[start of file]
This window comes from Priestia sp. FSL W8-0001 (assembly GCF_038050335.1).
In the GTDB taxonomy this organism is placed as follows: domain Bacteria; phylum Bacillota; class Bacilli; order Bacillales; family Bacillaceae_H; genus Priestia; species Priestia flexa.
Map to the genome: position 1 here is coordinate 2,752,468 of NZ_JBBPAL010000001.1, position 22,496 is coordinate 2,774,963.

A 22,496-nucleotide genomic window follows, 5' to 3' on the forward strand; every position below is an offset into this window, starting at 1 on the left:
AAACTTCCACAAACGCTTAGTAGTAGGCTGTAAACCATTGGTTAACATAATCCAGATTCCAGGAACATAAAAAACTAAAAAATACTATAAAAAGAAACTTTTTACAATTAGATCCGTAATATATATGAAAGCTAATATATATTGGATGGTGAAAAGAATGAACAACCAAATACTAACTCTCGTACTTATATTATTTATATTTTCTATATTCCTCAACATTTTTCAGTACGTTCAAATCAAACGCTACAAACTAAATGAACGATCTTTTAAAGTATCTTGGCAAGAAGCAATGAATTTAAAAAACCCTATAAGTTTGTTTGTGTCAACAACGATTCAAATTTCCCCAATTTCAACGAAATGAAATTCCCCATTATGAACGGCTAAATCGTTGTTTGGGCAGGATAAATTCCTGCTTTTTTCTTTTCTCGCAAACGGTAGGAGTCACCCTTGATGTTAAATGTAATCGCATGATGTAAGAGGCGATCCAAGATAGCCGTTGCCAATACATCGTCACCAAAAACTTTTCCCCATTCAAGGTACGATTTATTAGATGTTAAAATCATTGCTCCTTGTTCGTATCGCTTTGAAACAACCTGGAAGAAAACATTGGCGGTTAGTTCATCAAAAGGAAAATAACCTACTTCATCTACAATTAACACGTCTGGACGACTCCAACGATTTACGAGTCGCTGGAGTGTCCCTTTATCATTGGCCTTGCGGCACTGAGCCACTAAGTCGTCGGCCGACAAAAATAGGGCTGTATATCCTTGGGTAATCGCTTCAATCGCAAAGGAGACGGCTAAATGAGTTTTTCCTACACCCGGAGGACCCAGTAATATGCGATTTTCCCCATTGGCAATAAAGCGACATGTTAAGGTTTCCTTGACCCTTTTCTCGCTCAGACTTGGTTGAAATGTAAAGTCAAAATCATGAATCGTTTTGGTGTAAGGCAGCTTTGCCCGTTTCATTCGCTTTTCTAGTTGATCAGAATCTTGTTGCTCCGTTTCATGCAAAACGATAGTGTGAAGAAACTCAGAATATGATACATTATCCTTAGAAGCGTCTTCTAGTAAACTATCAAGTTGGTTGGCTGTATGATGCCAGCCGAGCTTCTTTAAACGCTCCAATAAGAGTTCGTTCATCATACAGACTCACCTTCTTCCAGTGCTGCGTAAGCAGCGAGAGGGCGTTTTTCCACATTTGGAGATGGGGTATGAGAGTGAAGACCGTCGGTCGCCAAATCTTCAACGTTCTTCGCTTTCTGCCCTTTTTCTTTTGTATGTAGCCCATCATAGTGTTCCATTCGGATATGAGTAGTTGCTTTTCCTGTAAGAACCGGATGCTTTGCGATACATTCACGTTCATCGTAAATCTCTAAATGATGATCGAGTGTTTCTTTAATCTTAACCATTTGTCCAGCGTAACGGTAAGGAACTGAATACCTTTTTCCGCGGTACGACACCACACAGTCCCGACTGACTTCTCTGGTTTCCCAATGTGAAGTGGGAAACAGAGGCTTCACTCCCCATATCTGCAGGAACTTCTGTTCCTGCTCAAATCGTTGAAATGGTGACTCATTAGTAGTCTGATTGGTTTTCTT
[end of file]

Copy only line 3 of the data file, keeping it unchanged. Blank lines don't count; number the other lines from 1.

Map to the genome: position 1 here is coordinate 2,752,468 of NZ_JBBPAL010000001.1, position 22,496 is coordinate 2,774,963.